"This is wonderful!" he said. "You have a true genius for rule. That you should keep the threads of so complicated a business all so distinct is simply wonderful. You certainly give me hopes that I never had before."

"I never doubted for a moment," returned the young man, "but that when this Roman incubus was removed all would go well. Besides, who is there to attack us? We have no enemies."

"No enemies!" replied the other, in a tone of surprise. "Do you forget the Saxons by sea and the Picts by land."

"I believe that neither will trouble us. They are not our enemies, but the enemies of Rome. They have harassed—they were quite right in harassing—the oppressors of the world: they will respect, I am sure, the liberties of a free people. When Britain is as independent as they are we shall be friends."

Martianus could not help smiling sarcastically. "That is very fine. One would think that you had been a pupil in one of the schools of rhetoric which you so much despise. The most famous of our declaimers could not have put it better. But I am afraid that there will be some difficulty in explaining all this to them."

[118] "In any case, we can defend ourselves," returned the young chief, "though I do not think that the need will occur."

"Let us hope not," said Martianus, but his tone was not confident or cheerful.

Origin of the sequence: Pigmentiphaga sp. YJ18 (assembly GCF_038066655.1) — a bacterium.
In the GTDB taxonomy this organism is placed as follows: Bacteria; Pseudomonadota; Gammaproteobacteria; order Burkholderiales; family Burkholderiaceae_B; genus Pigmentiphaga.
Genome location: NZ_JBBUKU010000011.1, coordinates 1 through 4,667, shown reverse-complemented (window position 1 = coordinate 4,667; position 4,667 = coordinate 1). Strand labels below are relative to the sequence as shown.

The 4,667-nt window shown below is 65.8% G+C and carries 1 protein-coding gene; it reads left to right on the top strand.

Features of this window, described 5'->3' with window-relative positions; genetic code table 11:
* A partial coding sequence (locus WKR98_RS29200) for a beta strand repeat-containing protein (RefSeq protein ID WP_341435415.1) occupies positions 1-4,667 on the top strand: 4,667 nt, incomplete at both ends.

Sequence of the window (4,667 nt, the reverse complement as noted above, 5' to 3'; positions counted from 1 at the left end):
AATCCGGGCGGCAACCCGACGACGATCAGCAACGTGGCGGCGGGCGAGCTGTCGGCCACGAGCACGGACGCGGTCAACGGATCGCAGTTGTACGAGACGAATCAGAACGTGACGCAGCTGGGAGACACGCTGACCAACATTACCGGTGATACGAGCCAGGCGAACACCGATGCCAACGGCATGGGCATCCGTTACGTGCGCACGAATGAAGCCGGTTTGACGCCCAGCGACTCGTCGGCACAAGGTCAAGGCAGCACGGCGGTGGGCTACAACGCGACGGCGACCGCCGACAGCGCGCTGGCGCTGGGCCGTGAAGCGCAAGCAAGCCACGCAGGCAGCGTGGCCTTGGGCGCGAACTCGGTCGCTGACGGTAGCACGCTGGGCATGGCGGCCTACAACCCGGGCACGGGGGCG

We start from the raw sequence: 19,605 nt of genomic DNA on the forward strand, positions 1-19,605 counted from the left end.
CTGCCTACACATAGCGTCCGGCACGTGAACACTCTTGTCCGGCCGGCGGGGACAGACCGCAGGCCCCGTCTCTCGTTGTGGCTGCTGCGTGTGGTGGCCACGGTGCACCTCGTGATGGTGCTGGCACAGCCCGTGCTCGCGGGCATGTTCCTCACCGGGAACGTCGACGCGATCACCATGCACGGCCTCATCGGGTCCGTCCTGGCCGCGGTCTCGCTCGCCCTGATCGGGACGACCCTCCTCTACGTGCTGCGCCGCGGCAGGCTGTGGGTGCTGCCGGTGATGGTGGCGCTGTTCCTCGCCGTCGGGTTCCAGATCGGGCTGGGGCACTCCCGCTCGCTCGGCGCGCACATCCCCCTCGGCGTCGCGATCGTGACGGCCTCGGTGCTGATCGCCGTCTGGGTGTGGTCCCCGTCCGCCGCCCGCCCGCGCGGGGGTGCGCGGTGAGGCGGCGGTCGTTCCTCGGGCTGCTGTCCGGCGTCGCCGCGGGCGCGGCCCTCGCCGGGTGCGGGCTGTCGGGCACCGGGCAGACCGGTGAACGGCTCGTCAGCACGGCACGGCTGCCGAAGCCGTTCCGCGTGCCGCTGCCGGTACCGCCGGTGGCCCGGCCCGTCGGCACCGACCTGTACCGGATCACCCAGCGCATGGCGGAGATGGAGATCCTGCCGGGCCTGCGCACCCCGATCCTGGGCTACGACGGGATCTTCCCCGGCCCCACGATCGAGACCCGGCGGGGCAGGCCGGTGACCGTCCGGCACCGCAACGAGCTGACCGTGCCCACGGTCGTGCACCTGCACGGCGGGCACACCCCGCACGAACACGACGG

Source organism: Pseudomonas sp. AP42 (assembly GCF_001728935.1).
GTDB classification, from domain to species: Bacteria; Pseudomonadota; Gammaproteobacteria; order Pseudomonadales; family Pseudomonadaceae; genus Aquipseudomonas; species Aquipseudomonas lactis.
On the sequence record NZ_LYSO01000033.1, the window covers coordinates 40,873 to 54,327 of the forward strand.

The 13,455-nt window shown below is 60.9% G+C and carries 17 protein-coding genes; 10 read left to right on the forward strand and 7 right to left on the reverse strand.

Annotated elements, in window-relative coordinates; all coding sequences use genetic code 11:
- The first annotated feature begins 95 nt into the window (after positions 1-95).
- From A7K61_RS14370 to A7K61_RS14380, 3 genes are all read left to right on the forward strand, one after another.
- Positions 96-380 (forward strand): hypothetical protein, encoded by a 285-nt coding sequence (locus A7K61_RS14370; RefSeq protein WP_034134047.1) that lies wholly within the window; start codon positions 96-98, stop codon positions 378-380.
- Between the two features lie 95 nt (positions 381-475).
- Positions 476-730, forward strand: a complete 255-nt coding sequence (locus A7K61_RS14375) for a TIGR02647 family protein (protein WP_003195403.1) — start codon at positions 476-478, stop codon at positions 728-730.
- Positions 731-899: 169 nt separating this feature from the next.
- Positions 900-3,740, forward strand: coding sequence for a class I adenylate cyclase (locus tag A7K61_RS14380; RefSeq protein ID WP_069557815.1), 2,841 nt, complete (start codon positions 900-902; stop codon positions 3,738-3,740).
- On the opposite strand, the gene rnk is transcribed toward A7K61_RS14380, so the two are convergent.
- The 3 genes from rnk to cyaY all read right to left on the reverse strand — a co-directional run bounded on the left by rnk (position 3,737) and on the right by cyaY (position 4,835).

There were, it may easily be supposed, not a few other subjects for discussion, and the conversation lasted for a long time, the young chief showing throughout such a mastery of details as greatly impressed his companions. When he had finished a brief silence followed. It was broken by the priest. There was a special solemnity in his tone, which seemed to claim an authority for his utterances, quite different from the position that he had taken up while politics or military matters were being discussed.

"My children," he said, "this is a grave matter. The weal or woe of Britain for many generations is at stake. If we fail, we may well be undone for ever. You cannot enter on so great an enterprise without the favour of the gods, and the favour of the gods is not easily to be won. For many years they have lacked the sacrifice which they most prize. I myself, though I have completed my threescore years and ten, have but once only been privileged so to honour them. The time has come for this sacrifice to be offered once more. Have I your consent, my children? But indeed I need not ask. This is a [119] matter in which I cannot be mistaken, and from which I cannot go back."